I have stuff on my website - And I've played in bands forever. It's definitely one of those things you always try and lightening doesn't always strike and you move on with life. But I've been a songwriter so I've continually written songs. A couple of years ago, I finally gave up on the band thing. I'd get to a certain point with a group and things would always fall apart. I had about 26 gigs booked for the rest of the summer and my guitar player quit and so my drummer said let's figure out how to do this and just do it, just the two of us. So we did. I just started playing more of the rhythm parts in addition to melodic stuff on the bass and it worked. People were really impressed that we could pull it off and it was still entertaining. So then we started working on an album. Then the housing market and the financial market - especially for electronics - all crashed. My brother, who was my drummer at the time, was in the computer industry doing IT work. He had to move because there aren't that many companies in central Oregon that deal with that kind of stuff so he went up to Portland. He works for Nike now. That left me on my own. I didn't want to stop doing shows so I just started doing them on my own. I had to work at the music a little harder. I wanted it to be more of a singer-songwriter thing so I could still do my songs even though I didn't have a band. I've been carrying that out. It's been nice because now I can go to a club or a bar and I've got a full 2-hour set of music that's just bass and vocals. The past 2 years, I've been working on an album with musicians from around the Portland-Seattle-Vancouver areas and that's almost done.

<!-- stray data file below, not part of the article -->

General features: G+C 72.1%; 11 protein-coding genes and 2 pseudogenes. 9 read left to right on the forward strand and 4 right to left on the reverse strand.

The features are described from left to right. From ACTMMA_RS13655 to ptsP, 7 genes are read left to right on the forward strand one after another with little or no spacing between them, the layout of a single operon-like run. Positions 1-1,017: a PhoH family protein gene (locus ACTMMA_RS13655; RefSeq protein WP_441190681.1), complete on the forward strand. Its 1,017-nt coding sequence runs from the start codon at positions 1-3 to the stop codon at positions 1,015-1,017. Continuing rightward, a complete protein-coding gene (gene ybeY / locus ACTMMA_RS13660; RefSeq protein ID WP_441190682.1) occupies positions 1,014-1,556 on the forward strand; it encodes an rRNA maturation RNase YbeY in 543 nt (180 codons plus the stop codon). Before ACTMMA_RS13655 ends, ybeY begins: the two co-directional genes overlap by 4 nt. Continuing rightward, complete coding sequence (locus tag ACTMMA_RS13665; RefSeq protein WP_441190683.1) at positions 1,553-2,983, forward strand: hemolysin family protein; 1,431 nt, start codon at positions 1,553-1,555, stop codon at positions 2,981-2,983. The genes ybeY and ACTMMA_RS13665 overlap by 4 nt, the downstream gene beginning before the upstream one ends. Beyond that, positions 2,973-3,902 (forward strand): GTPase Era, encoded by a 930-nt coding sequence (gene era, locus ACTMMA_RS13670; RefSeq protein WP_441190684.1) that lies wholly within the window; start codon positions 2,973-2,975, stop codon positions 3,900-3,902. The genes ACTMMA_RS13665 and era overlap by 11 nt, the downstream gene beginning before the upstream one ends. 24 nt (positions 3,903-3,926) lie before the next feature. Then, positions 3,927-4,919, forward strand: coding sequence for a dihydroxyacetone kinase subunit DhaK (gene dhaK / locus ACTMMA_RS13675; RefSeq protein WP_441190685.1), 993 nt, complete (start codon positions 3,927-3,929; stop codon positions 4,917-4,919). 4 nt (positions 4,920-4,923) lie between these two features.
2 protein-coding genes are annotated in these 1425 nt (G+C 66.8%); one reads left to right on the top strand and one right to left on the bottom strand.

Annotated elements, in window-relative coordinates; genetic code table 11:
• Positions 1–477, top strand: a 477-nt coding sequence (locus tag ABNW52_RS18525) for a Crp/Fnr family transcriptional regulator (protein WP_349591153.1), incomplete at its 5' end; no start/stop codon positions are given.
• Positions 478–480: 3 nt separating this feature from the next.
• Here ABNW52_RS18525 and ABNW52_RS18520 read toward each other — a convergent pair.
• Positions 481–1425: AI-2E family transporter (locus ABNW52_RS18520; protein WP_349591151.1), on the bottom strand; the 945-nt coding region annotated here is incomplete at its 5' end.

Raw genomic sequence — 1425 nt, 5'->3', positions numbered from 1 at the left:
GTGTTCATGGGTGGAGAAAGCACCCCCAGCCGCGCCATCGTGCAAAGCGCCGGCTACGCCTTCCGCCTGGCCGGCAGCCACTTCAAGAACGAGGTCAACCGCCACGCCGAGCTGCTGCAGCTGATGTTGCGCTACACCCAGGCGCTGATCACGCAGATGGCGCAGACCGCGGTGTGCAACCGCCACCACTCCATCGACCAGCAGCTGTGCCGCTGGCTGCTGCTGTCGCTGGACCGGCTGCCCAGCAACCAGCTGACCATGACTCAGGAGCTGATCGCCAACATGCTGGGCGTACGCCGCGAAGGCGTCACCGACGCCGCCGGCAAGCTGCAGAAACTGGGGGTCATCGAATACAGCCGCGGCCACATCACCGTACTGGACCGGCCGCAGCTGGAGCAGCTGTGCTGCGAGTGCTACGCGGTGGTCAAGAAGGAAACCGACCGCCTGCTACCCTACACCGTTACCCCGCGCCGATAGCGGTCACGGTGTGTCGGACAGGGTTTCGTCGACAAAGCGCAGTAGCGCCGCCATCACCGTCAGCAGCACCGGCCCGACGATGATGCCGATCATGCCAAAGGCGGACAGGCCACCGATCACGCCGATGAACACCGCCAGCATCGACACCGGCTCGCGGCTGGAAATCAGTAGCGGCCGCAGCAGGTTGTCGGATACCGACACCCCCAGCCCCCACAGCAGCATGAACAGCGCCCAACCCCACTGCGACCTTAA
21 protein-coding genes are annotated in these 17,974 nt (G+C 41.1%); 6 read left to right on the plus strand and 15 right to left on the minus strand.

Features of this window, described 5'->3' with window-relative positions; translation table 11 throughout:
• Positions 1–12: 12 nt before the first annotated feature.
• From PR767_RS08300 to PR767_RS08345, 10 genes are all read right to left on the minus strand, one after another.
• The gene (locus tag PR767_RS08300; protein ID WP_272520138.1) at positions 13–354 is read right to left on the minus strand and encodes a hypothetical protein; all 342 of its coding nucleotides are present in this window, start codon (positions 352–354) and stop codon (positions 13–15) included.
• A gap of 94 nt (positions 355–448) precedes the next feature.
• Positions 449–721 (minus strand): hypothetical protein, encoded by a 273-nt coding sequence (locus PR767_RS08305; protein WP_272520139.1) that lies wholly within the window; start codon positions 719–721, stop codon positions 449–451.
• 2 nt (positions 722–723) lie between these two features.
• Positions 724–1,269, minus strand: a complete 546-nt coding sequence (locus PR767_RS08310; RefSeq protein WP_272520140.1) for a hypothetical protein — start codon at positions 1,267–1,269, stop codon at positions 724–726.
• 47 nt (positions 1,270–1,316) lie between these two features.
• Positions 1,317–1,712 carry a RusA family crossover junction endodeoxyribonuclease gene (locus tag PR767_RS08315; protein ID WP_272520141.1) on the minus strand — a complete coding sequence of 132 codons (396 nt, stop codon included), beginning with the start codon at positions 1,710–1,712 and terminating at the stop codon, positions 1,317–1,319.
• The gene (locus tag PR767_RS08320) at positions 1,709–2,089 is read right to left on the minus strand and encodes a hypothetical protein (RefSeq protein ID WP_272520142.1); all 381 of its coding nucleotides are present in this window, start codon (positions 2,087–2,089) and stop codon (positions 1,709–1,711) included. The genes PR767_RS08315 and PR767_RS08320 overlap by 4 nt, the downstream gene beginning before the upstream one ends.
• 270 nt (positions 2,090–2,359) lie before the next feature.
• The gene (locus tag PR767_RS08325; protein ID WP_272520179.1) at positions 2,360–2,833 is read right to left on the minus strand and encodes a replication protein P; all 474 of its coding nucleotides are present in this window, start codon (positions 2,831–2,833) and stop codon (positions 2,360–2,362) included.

Will you then tour?

I wish I could go do that all the time but it costs me too much money. So I've kind of rethought it - I've got the internet and that's why I started making videos. I didn't know what I was doing and still don't, but I'm working on it. [laughs] I can get to a lot more people that way so that's what I'm trying to do until I can get to the point where I can tour. My family and I are actually looking to buy a school bus - something to travel in once we take off from this job which is sort of isolating. It has given me a chance to write a lot of music, but I want to go and play shows which means I need to go to a city. I'm going to see how much interest I can drum up with my album.